Chronic Encapsulated Expanding Hematomas After Stereotactic Radiosurgery for Intracranial Arteriovenous Malformations

Neurosurgery 92:195–204, 2023

Stereotactic radiosurgery (SRS) offers a minimally invasive treatment modality for appropriately selected intracranial arteriovenous malformations (AVMs). Recent reports have described the development of rare, delayed chronic encapsulated expanding hematomas (CEEHs) at the site of an angiographically confirmed obliterated AVM.

OBJECTIVE: To elucidate the incidence, characteristics, and management of CEEH in patients with AVM after SRS.

METHODS: The records of all patients who underwent SRS for an intracranial AVM at 4 institutions participating in the International Radiosurgery Research Foundation between 1987 and 2021 were retrospectively reviewed. Data regarding characteristics of the AVM, SRS treatment parameters, CEEH presentation, management, and outcomes were collected and analyzed.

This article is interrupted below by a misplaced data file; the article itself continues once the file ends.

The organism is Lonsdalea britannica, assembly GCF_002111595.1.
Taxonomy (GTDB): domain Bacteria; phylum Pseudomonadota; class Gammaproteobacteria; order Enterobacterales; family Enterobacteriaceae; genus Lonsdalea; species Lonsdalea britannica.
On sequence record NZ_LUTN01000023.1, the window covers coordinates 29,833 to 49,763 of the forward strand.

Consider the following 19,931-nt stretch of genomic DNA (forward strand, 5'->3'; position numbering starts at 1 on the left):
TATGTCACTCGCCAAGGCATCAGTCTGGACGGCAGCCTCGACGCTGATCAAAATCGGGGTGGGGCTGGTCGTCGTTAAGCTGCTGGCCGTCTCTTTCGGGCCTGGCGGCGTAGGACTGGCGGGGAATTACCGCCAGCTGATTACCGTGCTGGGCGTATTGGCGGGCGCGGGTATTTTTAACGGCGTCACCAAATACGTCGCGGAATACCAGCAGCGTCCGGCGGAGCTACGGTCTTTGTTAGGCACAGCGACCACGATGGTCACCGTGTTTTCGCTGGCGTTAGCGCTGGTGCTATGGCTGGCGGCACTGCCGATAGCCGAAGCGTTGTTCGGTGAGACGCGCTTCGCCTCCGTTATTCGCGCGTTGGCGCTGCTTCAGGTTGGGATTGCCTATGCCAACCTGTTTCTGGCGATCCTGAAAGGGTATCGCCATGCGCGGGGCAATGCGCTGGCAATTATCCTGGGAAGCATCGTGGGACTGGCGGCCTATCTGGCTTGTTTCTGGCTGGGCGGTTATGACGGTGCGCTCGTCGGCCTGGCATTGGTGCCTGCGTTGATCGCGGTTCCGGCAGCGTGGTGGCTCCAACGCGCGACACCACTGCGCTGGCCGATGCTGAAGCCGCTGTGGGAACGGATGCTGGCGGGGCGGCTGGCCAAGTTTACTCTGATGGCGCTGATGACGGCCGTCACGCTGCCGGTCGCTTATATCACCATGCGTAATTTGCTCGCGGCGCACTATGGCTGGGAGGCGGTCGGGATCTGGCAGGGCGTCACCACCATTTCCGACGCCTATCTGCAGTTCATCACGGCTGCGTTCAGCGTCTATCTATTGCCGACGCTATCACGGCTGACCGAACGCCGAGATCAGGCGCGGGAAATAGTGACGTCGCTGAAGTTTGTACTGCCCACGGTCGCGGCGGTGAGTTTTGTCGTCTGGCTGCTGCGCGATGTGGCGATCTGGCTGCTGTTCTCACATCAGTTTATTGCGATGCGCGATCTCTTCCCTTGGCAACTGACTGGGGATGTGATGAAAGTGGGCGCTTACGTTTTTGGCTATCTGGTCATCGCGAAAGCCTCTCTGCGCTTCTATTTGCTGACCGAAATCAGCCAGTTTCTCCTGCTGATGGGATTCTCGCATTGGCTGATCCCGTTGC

RESULTS: Among 5430 patients, 15 developed a CEEH at a crude incidence of 0.28%. Nine patients were female, and the mean age was 43 ± 14.6 years. Nine patients underwent surgical evacuation, while 6 were managed conservatively. The median CEEH development latency was 106 months after SRS. The patients were followed for a median of 32 months, and 9 patients improved clinically, while 6 patients remained stable. No intraoperative complications were reported after CEEH resection, although 1 patient recovered from postoperative meningitis requiring intravenous antibiotics.

CONCLUSION: CEEH is a rare, late complication of AVM SRS with an incidence of 0.28% and a median latency of 106 months. In the presence of a delayed and symptomatic expanding hematoma in the bed of an angiographically obliterated AVM, surgical resection resulted in clinical improvement in most patients. Conservative management is possible in asymptomatic patients with stable, small-sized hematomas in deeply seated locations.